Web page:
So we went to the zoo.
I can't quite decide what I think about zoos. Is it right to keep animals like that, in unnatural surroundings? The first animals we saw were the elephants (my favourite) who were roaming around a dry mud pen. All I could think of were the elephants I have seen in the wild: in Ghana, where I heard them first charging down the hill breaking trees as they went; and in Zambia, where they frolicked in the river and wandered through local villages. There they lived in green, luscious land, covered in trees and vegetation and with lots of space to roam.
Is it right to keep them in a zoo?
Then again, at Chester Zoo (which was where we went!) they invest a lot in local conservationists, people who give their lives to providing the right environment for animals to prevent extinction. A lot of the animals we saw are endangered or threatened, and there is an argument that keeping them in a zoo means that we don't lose that genetic gene pool.
Surely it is right to breed these in a zoo?
Whatever the arguments, I still love seeing animals moving and prowling. My daughter and I were fortunate to see the jaguars whilst my husband and son were still inside (tee hee!), and spotting the cheetahs was a delight. The lions were stalking their cage, yawning and stretching before settling down for an afternoon snooze. The butterfly house was a delight: the colours, the lightness and the joy of seeing so many fluttering around our bodies.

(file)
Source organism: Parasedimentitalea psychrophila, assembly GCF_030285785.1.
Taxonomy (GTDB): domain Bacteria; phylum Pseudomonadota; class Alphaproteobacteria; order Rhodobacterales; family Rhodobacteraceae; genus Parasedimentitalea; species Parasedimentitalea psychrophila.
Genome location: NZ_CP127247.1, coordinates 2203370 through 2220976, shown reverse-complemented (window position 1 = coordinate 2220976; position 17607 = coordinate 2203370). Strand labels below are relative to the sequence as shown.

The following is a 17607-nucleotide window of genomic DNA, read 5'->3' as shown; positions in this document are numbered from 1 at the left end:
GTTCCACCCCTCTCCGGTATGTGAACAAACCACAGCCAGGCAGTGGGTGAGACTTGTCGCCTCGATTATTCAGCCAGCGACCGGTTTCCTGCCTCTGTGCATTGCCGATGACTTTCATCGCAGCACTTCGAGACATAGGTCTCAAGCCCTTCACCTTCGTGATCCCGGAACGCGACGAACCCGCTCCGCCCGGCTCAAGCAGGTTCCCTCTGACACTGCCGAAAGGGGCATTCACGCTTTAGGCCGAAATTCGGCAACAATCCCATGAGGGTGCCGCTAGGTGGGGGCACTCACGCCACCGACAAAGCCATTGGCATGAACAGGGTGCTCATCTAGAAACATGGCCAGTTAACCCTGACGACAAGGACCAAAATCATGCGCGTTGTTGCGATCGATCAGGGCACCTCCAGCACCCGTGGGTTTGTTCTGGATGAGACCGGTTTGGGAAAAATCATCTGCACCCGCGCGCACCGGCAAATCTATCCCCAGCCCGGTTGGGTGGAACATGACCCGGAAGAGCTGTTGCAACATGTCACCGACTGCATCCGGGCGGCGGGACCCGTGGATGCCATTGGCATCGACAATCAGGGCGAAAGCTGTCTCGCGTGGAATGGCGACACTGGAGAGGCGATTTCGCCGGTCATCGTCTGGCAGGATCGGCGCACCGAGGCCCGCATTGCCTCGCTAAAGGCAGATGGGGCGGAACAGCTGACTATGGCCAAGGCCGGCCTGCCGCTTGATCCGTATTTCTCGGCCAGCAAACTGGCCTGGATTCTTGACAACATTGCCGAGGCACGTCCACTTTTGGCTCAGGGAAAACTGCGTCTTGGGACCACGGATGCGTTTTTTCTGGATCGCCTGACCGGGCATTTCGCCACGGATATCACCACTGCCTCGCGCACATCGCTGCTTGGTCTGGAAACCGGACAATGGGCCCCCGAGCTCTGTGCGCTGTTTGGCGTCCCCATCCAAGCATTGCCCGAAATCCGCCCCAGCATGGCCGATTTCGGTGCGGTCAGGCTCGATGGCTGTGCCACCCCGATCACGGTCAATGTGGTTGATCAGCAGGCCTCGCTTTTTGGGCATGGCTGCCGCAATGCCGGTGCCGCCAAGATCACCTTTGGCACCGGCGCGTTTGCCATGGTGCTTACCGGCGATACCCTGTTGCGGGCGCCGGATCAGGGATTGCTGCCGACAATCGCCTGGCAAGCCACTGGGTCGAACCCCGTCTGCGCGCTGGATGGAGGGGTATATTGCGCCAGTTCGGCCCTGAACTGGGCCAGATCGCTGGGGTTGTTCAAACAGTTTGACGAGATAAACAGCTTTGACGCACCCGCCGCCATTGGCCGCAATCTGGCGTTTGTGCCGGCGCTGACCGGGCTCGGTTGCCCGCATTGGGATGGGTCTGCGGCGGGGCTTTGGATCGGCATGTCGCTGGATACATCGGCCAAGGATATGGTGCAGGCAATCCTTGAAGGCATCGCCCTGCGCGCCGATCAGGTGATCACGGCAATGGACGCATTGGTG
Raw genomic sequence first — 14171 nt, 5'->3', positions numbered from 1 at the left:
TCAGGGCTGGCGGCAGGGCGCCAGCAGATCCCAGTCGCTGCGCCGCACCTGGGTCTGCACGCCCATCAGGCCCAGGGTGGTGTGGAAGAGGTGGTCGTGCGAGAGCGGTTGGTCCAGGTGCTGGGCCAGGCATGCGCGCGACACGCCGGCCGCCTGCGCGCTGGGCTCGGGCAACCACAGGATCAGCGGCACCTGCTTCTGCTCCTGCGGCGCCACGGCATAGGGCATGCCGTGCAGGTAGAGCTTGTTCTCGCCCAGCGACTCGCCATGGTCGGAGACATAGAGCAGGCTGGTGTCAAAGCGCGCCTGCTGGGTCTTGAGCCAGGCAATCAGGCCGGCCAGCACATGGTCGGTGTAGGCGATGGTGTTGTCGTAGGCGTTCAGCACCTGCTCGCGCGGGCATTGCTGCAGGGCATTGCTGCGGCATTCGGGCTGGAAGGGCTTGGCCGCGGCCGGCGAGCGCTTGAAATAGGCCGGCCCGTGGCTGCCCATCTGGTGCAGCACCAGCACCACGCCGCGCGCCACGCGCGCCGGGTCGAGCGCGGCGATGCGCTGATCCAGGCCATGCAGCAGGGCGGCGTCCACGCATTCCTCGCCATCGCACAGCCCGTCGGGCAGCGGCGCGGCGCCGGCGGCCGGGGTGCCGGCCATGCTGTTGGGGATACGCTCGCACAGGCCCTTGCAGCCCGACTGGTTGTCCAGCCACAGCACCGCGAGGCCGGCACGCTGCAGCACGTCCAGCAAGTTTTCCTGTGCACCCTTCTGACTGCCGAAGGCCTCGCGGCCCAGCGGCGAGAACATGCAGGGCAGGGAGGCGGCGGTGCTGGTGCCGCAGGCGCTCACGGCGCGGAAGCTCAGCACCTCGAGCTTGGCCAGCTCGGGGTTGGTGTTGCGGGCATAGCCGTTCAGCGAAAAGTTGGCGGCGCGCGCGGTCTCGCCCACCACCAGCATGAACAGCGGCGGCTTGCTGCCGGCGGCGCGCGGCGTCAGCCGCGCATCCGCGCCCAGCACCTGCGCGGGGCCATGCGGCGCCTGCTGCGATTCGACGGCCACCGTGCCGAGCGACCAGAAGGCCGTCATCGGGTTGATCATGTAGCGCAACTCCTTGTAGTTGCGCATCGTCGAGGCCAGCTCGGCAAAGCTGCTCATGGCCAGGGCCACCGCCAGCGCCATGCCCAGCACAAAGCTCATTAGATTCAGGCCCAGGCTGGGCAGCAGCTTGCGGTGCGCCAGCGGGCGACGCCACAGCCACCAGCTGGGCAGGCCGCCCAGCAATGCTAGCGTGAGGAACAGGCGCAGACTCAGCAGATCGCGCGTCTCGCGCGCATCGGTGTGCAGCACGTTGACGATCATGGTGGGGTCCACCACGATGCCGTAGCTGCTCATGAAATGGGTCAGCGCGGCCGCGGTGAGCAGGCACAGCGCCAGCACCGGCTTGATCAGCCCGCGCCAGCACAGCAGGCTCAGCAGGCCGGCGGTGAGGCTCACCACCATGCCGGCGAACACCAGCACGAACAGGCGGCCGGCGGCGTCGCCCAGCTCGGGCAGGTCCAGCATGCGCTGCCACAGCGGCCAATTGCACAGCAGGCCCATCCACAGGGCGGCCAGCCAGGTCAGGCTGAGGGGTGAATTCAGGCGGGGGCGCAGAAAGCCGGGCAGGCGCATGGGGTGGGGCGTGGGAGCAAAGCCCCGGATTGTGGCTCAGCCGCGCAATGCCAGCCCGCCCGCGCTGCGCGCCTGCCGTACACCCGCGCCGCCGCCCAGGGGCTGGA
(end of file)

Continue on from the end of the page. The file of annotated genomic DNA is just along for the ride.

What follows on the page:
But the biggest surprise relates again to our Zambian experience. It took us nearly a week's holiday in Kasanka National Park before one of the guides pointed out a sitatunga antelope to us. We saw its head poking above the marshy grass from miles away (or so it felt: the only real sighting of it was through binoculars). We were elated to have seen such a rare breed of antelope! Yet at the zoo: there was a field full of them. Not much marshland for a marsh-dwelling animal, but nevertheless a field-ful. My husband and I were delighted by them (unlike our children, who were more excited by the zebra on the other side!)
It was a fantastic day out: a day in glorious sunshine was just what the family needed! And even inspired my writing gene, as I was reminded of the children's story that lurks at the back of my mind involving some of these...
Maybe now I'll get round to writing it!